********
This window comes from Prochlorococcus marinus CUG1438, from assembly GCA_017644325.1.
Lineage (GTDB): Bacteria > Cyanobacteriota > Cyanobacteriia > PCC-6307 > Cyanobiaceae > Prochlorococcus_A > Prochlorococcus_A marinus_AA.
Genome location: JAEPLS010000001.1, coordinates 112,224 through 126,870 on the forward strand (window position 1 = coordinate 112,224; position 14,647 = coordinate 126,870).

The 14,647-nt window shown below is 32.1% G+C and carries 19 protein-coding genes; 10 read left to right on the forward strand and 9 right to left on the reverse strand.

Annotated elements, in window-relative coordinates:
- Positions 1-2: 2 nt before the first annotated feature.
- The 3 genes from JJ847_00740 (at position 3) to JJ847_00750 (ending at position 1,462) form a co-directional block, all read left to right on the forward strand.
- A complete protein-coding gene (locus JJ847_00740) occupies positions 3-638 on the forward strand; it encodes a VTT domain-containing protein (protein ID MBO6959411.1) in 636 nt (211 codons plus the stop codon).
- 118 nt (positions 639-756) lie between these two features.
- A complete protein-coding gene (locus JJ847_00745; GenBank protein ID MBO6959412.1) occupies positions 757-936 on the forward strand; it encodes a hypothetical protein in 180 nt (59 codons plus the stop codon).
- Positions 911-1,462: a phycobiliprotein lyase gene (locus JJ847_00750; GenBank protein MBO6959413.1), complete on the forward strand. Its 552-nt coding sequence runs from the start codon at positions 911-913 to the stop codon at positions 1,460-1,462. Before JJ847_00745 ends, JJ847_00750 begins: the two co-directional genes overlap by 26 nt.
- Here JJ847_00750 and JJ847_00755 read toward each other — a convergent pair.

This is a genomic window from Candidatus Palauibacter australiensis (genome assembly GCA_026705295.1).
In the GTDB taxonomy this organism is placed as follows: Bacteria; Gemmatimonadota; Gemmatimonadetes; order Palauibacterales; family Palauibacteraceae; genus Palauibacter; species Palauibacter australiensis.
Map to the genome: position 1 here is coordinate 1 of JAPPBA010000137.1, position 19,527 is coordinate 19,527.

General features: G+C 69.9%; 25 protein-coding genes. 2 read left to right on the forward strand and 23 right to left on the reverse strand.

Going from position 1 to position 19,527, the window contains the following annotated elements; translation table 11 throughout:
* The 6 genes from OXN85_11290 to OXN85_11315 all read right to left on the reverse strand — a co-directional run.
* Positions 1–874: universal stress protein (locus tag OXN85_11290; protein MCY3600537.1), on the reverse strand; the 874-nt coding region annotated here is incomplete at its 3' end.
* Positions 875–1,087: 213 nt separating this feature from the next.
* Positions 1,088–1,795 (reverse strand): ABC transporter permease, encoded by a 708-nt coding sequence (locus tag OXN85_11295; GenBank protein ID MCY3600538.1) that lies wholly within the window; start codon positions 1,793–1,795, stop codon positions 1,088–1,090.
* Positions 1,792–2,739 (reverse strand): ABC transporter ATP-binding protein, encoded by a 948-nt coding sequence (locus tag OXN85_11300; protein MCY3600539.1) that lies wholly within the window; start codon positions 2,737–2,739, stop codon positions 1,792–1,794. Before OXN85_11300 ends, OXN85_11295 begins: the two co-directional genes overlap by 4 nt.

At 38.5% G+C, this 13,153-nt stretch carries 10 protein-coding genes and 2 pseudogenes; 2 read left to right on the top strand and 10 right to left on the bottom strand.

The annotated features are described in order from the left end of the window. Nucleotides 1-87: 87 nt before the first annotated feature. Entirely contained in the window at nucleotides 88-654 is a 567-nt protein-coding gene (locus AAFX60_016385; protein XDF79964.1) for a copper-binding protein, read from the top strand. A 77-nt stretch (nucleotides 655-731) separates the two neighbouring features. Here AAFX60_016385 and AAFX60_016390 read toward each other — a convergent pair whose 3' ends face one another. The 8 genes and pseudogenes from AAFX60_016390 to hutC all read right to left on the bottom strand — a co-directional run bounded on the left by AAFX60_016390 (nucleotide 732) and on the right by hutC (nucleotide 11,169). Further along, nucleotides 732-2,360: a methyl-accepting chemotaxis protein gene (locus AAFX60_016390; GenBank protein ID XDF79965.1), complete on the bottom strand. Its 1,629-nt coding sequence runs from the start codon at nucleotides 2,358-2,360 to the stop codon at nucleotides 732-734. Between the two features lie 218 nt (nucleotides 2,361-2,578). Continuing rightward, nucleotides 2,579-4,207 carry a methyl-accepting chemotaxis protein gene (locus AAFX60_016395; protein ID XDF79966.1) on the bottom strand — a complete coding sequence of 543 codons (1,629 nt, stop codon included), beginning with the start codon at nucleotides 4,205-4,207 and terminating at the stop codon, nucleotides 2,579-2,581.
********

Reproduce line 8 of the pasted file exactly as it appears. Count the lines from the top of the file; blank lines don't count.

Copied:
- A complete protein-coding gene (locus JJ847_00740) occupies positions 3-638 on the forward strand; it encodes a VTT domain-containing protein (protein ID MBO6959411.1) in 636 nt (211 codons plus the stop codon).